People can get jittery when they’re being recorded. Interviews themselves can freak people out, so the idea that every word they say is being preserved for all time can make things a little more anxiety-provoking. (A broadcast student of mine referred to interviews that go to hell because of a recorder fear as the source having “red light syndrome.”)
That little red light on a recorder can be a powerful tool, so it’s best to keep it away from them. If you have a recorder that can pick up sound from a bit of a distance, you can keep the recorder in your hand and flip over a piece of your reporter’s notebook to cover the thing. Eventually the source will forget it’s there and relax, I would hope.
If that won’t work, I try to at least obscure the red light or place it in an unobtrusive space. The goal is for it to blend into the background. If your recorder is so weak that you almost have to lodge the thing into the source’s nasal cavity to get a decent recording, buy something better.
Best Practices for Recording
It makes a lot of sense to purchase a separate recording device if you have the ability and funds to do so. Depending on if you need broadcast quality audio or just something you can hear and understand, costs can range between $20 or so to upwards of a couple hundred.
It is possible to use your phone to record in a pinch, but a lot can go wrong, including an app that only records a few minutes because it’s a “free” edition (and they never told you that) or an app that gets knocked off any time you get a text or alert. Also, battery issues are pretty prominent when it comes to most of my students’ phones, as they’re usually on their hands and knees in the classroom before class, searching for a power outlet.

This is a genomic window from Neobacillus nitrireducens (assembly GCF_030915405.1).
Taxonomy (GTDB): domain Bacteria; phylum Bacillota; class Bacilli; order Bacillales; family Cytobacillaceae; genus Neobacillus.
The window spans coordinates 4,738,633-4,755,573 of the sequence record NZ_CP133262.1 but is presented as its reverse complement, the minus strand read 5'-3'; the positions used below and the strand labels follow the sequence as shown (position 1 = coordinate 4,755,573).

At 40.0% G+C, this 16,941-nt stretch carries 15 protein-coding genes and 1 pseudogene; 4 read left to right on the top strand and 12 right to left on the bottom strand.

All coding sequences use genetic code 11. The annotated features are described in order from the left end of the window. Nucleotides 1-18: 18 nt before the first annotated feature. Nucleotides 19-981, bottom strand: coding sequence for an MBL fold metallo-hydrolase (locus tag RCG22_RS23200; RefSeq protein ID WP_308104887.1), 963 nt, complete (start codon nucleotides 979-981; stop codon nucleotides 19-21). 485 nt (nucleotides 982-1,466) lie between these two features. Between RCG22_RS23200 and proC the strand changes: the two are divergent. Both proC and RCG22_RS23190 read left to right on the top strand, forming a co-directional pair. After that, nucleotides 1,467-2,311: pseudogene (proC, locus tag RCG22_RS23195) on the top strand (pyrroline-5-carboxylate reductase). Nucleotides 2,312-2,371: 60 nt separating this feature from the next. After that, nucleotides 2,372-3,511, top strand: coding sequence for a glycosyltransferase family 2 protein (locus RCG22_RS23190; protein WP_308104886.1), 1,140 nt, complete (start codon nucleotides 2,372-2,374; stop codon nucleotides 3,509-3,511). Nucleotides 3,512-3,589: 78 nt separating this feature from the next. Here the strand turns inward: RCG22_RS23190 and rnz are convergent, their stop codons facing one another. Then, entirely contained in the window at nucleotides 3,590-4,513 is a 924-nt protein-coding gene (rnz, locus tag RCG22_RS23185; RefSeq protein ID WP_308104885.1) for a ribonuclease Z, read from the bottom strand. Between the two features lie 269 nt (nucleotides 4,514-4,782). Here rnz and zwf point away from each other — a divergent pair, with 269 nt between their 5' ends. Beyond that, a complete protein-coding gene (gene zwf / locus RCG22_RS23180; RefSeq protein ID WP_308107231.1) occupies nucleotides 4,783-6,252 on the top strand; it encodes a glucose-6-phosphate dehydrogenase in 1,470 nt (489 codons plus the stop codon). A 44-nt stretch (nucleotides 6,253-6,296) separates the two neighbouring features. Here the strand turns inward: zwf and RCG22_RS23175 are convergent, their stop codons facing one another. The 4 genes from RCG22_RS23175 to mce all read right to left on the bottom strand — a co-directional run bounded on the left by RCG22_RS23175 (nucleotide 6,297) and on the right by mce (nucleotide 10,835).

For recording phone conversations, that mini-recorder plus your phone on speaker works well for low-grade audio. If you have a landline, which most of you probably don’t unless you work in an office that has these dinosaurs, you can get a phone coupler for a couple bucks online that allows you to jack your recorder right into the phone itself. (In days before this technology, reporters would drill holes in their phones and wire in recording devices. It looked cool, but the tech was risky.)
In any case, here are some basic tips to help you out:
- Make sure your recorder is functional and ready for recording. Do a test recording, check the batteries, bring extra batteries and generally make sure this thing will do the job.
- Test the recorder in the environment you’ll be recording, when possible. If you have some annoying background noise, see if you can move the interview elsewhere or tell your roommate to turn down the Cardi B. for 20 minutes.
- Start the recorder before the interview and ask the person if they would allow you to interview. This seems counterintuitive, but the goal is to capture the person’s answer on the recording. If they say yes, the thing is already going and they didn’t see you turn it on or place it somewhere so they aren’t freaking out as much. Plus you have the confirmation on “tape.” (or whatever term we’re using for digital stick recorders)
- If the source says no and won’t change their mind, pick up the device and shut it off in front of them to clearly show you’re abiding by their wishes. It’ll help with trust and credibility. Then, be prepared for hand cramps.
- Keep the recorder going all the way until you are out of the presence of the interview subject. Even after you agree you’re “done,” things can come up or other questions can happen. You want those recorded.
- Immediately check your recorder after you are outside of the interview to make sure it worked. If it didn’t, you can pour some additional work into fleshing out your notes while it’s still fresh in your mind. If you figure out what went wrong and now the recorder works, you might be able to run back in for a quick follow up question or two before the source is involved in something else.
Hope this helps. Any other suggestions or thoughts on this are always appreciated.
(a.k.a. The Doctor of Paper)